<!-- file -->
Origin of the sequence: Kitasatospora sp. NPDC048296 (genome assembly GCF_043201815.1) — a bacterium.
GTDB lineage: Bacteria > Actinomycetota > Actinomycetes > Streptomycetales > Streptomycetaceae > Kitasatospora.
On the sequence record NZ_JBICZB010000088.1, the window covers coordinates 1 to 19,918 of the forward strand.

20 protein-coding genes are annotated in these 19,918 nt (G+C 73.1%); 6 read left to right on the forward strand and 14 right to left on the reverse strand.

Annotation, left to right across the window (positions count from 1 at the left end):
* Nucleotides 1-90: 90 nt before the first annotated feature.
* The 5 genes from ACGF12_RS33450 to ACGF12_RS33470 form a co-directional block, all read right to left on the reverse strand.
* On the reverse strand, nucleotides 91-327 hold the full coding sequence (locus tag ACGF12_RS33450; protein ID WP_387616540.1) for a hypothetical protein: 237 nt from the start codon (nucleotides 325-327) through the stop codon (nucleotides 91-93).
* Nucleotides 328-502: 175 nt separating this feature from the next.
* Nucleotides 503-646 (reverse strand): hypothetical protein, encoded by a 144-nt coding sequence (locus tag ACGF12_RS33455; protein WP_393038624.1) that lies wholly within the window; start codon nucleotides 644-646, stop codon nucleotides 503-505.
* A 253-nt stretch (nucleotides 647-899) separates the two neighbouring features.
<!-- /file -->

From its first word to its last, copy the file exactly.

Origin of the sequence: Kitasatospora sp. NPDC048296 (genome assembly GCF_043201815.1) — a bacterium.
GTDB lineage: Bacteria > Actinomycetota > Actinomycetes > Streptomycetales > Streptomycetaceae > Kitasatospora.
On the sequence record NZ_JBICZB010000088.1, the window covers coordinates 1 to 19,918 of the forward strand.

20 protein-coding genes are annotated in these 19,918 nt (G+C 73.1%); 6 read left to right on the forward strand and 14 right to left on the reverse strand.

Annotation, left to right across the window (positions count from 1 at the left end):
* Nucleotides 1-90: 90 nt before the first annotated feature.
* The 5 genes from ACGF12_RS33450 to ACGF12_RS33470 form a co-directional block, all read right to left on the reverse strand.
* On the reverse strand, nucleotides 91-327 hold the full coding sequence (locus tag ACGF12_RS33450; protein ID WP_387616540.1) for a hypothetical protein: 237 nt from the start codon (nucleotides 325-327) through the stop codon (nucleotides 91-93).
* Nucleotides 328-502: 175 nt separating this feature from the next.
* Nucleotides 503-646 (reverse strand): hypothetical protein, encoded by a 144-nt coding sequence (locus tag ACGF12_RS33455; protein WP_393038624.1) that lies wholly within the window; start codon nucleotides 644-646, stop codon nucleotides 503-505.
* A 253-nt stretch (nucleotides 647-899) separates the two neighbouring features.